With every breath, you literally inhale the history of the world. On the ides of March, 44 BC, Julius Caesar died of stab wounds on the Senate floor, but the story of his last breath is still unfolding; in fact, you’re probably inhaling some of it now. Of the sextillions of molecules entering or leaving your lungs at this moment, some might well bear traces of Cleopatra’s perfumes, German mustard gas, particles exhaled by dinosaurs or emitted by atomic bombs, even remnants of stardust from the universe’s creation. Tracing the origins and ingredients of our atmosphere, Kean reveals how the alchemy of air reshaped our continents, steered human progress, powered revolutions, and continues to influence everything we do. Along the way, we’ll swim with radioactive pigs, witness the most important chemical reactions humans have discovered, and join the crowd at the Moulin Rouge for some of the crudest performance art of all time.

McMeekin, Sean. The Russian Revolution. Blackstone. ISBN 9781478994794. Reader TBA.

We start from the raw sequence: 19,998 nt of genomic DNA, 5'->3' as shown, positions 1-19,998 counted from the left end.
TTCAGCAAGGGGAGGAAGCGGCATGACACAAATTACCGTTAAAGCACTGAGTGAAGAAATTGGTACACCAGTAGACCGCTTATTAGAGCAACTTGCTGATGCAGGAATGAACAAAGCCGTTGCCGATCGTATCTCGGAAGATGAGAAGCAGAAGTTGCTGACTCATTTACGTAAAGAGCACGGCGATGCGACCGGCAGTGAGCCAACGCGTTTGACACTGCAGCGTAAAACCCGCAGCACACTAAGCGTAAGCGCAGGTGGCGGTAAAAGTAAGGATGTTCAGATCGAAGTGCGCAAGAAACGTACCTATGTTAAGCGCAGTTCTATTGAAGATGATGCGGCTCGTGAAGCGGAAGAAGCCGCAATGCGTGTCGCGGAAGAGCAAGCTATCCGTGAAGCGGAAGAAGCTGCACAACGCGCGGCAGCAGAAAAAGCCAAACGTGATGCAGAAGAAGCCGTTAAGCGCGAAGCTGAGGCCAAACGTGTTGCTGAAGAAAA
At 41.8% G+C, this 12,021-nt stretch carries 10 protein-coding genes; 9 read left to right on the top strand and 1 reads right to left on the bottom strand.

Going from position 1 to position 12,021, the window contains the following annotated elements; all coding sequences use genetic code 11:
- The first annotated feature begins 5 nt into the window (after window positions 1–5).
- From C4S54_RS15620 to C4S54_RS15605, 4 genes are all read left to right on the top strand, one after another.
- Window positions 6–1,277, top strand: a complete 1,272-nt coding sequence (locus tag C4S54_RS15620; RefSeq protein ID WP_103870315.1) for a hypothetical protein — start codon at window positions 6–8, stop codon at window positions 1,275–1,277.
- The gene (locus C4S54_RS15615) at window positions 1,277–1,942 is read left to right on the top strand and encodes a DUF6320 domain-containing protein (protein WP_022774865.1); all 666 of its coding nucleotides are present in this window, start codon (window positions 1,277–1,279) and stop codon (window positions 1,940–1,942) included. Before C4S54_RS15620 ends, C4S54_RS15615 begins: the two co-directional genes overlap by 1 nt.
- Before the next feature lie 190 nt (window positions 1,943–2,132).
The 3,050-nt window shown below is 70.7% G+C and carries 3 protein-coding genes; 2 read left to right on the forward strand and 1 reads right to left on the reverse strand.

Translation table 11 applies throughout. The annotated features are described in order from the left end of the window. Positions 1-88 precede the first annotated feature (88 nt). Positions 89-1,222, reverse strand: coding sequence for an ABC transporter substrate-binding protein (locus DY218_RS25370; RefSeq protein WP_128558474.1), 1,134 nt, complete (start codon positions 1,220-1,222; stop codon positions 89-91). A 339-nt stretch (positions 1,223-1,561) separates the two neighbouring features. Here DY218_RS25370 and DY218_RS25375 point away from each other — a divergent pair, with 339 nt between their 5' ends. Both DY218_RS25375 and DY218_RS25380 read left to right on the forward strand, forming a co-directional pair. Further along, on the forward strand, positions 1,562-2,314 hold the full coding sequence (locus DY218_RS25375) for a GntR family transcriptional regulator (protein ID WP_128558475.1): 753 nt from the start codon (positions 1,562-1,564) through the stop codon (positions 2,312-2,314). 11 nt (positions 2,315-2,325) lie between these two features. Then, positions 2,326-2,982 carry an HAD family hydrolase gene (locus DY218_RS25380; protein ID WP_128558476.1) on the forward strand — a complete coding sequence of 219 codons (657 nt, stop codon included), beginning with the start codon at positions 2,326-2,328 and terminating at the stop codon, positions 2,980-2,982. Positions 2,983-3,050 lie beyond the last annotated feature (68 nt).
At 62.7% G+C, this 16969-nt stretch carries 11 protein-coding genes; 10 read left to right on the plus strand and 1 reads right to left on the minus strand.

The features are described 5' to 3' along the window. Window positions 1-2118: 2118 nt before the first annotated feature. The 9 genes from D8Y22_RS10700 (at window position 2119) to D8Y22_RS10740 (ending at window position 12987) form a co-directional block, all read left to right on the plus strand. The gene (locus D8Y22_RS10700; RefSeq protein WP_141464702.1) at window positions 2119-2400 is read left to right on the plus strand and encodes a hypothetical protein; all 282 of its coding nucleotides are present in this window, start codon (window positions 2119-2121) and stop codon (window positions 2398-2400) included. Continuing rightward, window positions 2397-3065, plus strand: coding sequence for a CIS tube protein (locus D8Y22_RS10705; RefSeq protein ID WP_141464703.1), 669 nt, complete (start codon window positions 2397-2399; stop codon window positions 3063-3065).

McMeekin traces the origins and events of the Russian Revolution, which ended Romanov rule, ushered the Bolsheviks into power, and changed the course of world history. Between 1900 and 1920, Russia underwent a complete and irreversible transformation: by the end of these two decades, a new regime was in place, the economy had collapsed, and over 20 million Russians had died during the revolution and what followed. Still, Bolshevik power remained intact due to a remarkable combination of military prowess, violent terror tactics, and the failures of their opposition. And as McMeekin shows, Russia’s revolutionaries were aided at nearly every step by countries like Germany and Sweden who sought to benefit—politically and economically—from the chaotic changes overtaking the country.

Nye, Bill. Everything All at Once: How to Unleash Your Inner Nerd, Tap into Radical Curiosity and Solve Any Problem. Recorded Books. ISBN 9781501948992. Read by the author.